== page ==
There are four areas, Brendon shares, where you should be setting goals. They are Self, Social, Skills, and Service.


Self (Who are you becoming?)

Goals in this area answer the question, “If you could describe your ideal self in the future, the person you are trying to become, how would you describe that self?” Your answer will give you a direction for your personal growth. Now that you have an idea of who you want to become, start taking small steps to actively become that person now. Whatever they would do, you should do.


Social (How do you want to interact with others?)

Setting goals in this area requires a two-step process. First, you need to answer the question, “How do I want those I love and serve to remember me?” Then, you need to begin interacting with people and implanting the feelings you described through the actions you take. For example, if you want your work team to remember you as a giver, you need to take actions that would lead them to believe that.



Skills (What do you want to be High Performing in?)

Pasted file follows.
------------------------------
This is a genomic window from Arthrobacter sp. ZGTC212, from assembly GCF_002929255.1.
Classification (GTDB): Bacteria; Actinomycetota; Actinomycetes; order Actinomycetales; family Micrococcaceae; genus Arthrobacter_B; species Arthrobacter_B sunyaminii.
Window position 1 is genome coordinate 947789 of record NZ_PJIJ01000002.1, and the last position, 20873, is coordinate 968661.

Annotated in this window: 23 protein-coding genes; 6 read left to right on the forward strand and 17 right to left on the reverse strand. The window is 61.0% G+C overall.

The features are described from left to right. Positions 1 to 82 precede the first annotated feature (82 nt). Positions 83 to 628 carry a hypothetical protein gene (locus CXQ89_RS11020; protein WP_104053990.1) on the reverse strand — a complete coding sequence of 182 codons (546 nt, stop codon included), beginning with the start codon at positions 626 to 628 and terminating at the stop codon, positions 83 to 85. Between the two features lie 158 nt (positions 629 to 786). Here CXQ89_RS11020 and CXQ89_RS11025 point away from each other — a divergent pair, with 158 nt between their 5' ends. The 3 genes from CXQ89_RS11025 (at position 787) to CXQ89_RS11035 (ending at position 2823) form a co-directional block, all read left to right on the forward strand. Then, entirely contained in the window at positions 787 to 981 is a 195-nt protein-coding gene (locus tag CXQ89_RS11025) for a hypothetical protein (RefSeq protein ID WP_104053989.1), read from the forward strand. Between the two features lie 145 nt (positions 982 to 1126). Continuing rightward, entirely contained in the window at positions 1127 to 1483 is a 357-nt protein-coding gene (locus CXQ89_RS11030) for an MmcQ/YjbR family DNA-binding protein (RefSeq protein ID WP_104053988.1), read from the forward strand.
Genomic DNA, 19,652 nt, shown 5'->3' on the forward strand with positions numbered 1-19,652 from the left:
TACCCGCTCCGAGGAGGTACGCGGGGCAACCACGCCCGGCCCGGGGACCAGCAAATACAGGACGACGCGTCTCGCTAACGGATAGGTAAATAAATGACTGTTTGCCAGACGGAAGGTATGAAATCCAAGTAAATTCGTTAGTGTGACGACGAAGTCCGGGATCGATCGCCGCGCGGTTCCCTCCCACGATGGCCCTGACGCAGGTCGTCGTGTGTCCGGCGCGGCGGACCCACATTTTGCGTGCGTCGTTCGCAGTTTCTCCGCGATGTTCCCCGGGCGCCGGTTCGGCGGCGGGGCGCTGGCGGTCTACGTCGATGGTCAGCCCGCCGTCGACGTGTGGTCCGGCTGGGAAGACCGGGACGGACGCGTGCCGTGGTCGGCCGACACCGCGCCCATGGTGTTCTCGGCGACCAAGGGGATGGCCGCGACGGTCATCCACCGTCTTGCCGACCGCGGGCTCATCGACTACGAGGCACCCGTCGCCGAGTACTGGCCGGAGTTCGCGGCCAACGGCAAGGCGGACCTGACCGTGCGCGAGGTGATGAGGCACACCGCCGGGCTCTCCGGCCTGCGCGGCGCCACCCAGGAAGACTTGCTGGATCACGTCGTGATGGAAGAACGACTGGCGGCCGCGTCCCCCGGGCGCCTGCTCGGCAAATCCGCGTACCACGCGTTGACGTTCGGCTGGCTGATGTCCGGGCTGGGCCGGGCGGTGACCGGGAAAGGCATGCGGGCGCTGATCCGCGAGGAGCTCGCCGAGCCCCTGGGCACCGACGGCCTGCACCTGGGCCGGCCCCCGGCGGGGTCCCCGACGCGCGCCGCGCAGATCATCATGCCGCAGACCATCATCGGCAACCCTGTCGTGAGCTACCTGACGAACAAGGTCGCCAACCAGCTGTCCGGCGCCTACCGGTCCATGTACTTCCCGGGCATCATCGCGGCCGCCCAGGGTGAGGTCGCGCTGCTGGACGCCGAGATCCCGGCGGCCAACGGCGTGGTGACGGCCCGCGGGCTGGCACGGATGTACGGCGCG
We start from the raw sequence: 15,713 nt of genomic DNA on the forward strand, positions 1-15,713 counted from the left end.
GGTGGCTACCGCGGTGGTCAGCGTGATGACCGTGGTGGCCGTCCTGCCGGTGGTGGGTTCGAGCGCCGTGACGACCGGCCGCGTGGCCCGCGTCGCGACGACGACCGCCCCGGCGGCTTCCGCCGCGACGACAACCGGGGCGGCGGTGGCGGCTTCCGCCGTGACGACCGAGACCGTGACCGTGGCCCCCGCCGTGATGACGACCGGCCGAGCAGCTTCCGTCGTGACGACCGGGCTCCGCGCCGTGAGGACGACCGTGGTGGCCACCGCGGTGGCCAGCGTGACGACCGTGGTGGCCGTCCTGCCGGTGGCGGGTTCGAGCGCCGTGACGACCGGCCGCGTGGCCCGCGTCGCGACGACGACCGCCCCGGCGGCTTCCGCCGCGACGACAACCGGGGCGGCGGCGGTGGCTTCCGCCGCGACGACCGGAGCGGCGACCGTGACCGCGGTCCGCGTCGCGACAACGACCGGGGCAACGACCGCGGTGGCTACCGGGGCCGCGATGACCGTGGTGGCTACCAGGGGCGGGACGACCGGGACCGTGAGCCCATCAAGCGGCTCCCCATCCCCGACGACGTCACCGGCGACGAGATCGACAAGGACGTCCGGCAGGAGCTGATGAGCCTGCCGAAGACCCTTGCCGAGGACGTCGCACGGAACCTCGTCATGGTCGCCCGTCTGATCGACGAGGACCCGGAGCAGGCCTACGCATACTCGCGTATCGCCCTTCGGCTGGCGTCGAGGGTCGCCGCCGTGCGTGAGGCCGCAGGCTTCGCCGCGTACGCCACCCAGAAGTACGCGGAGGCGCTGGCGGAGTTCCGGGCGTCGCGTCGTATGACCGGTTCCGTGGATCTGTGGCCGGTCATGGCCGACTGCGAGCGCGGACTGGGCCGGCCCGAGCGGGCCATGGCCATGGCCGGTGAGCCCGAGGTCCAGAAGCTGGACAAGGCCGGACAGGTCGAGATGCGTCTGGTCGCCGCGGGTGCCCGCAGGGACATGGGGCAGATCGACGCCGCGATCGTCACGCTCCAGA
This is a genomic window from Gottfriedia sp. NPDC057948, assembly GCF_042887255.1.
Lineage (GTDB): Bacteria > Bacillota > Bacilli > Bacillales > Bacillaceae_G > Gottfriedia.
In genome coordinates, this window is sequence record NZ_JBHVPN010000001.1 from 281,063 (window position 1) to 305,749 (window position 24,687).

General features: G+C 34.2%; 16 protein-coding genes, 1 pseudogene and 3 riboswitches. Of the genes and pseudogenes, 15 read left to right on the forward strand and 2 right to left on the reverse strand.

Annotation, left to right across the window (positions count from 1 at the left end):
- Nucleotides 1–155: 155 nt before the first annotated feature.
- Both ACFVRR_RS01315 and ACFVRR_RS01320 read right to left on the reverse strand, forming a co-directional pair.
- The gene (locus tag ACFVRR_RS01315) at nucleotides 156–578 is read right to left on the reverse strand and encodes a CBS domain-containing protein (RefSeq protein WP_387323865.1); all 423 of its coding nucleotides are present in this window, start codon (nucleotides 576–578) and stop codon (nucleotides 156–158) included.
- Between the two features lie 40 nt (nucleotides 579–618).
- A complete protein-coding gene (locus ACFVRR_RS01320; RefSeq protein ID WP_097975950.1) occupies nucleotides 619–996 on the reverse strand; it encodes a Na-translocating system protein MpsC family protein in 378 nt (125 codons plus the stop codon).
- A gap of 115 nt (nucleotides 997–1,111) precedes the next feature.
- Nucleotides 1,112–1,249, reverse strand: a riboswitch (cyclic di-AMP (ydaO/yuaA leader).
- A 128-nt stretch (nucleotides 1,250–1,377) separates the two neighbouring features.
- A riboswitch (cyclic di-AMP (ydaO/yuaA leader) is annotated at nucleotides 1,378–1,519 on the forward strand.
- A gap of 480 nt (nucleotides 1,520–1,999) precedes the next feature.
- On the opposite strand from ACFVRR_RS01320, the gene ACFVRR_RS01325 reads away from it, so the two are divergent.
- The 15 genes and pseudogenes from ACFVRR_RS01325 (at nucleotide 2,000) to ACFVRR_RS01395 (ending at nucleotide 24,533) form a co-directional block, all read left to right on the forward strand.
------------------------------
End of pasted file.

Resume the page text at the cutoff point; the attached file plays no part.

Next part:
High Performers are continually growing and learning but they are not learning about random things. Their self-education is structured. To become a high performer, you need to have a self-education plan. To find out what topics would benefit your performance most, ask yourself, “What 3 skills can I work on developing so I can be more successful next year?”

Service (What difference do I want to make in the world at large?)


The greatest sense of satisfaction High Performers receive is giving the right service at the right time in a way that surpasses expectations. High performers choose service over self. While you may not think this currently, adopt this mindset as you progress to high performance and remember the words of Jim Rohn, “You can have everything you want in life if you help enough other people get what they want out of life”.


Finding Meaning


High Performance is not the end goal, it's a tool and method for operating at your best level. Clarity assists you in finding meaning for your High Performance and helps you highlight what you are trying to achieve. According to High-Performance Habits, 4 factors contribute to meaning: Enthusiasm, Connection, Satisfaction, and Coherence.

Enthusiasm